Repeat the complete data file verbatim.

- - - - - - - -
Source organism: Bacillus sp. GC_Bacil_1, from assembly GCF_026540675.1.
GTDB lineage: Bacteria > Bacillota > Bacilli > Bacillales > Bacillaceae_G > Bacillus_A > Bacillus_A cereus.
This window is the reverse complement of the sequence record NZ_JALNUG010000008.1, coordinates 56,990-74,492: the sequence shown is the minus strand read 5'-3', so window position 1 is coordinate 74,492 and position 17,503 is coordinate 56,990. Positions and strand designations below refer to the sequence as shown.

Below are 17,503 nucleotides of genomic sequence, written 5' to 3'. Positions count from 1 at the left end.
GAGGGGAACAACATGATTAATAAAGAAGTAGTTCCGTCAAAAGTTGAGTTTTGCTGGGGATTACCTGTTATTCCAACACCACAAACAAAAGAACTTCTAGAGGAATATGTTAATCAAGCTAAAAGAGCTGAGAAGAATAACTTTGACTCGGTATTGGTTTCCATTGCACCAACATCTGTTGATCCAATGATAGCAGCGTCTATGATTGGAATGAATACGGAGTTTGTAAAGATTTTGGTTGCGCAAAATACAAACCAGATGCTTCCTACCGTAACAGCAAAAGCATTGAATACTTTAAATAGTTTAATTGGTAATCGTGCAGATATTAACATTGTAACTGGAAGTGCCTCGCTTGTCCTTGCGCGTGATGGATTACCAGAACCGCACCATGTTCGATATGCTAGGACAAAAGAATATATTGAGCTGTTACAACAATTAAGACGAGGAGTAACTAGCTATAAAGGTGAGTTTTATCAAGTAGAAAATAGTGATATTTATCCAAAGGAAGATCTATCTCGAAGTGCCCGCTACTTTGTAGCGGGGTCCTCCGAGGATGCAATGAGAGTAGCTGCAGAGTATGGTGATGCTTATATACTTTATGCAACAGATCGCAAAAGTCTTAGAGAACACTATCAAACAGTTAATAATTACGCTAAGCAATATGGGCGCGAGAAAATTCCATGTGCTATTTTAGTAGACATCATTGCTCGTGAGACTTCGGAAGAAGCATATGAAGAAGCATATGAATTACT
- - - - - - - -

Source organism: Bacillus sp. GC_Bacil_1, from assembly GCF_026540675.1.
GTDB lineage: Bacteria > Bacillota > Bacilli > Bacillales > Bacillaceae_G > Bacillus_A > Bacillus_A cereus.
This window is the reverse complement of the sequence record NZ_JALNUG010000008.1, coordinates 56,990-74,492: the sequence shown is the minus strand read 5'-3', so window position 1 is coordinate 74,492 and position 17,503 is coordinate 56,990. Positions and strand designations below refer to the sequence as shown.

Below are 17,503 nucleotides of genomic sequence, written 5' to 3'. Positions count from 1 at the left end.
GAGGGGAACAACATGATTAATAAAGAAGTAGTTCCGTCAAAAGTTGAGTTTTGCTGGGGATTACCTGTTATTCCAACACCACAAACAAAAGAACTTCTAGAGGAATATGTTAATCAAGCTAAAAGAGCTGAGAAGAATAACTTTGACTCGGTATTGGTTTCCATTGCACCAACATCTGTTGATCCAATGATAGCAGCGTCTATGATTGGAATGAATACGGAGTTTGTAAAGATTTTGGTTGCGCAAAATACAAACCAGATGCTTCCTACCGTAACAGCAAAAGCATTGAATACTTTAAATAGTTTAATTGGTAATCGTGCAGATATTAACATTGTAACTGGAAGTGCCTCGCTTGTCCTTGCGCGTGATGGATTACCAGAACCGCACCATGTTCGATATGCTAGGACAAAAGAATATATTGAGCTGTTACAACAATTAAGACGAGGAGTAACTAGCTATAAAGGTGAGTTTTATCAAGTAGAAAATAGTGATATTTATCCAAAGGAAGATCTATCTCGAAGTGCCCGCTACTTTGTAGCGGGGTCCTCCGAGGATGCAATGAGAGTAGCTGCAGAGTATGGTGATGCTTATATACTTTATGCAACAGATCGCAAAAGTCTTAGAGAACACTATCAAACAGTTAATAATTACGCTAAGCAATATGGGCGCGAGAAAATTCCATGTGCTATTTTAGTAGACATCATTGCTCGTGAGACTTCGGAAGAAGCATATGAAGAAGCATATGAATTACT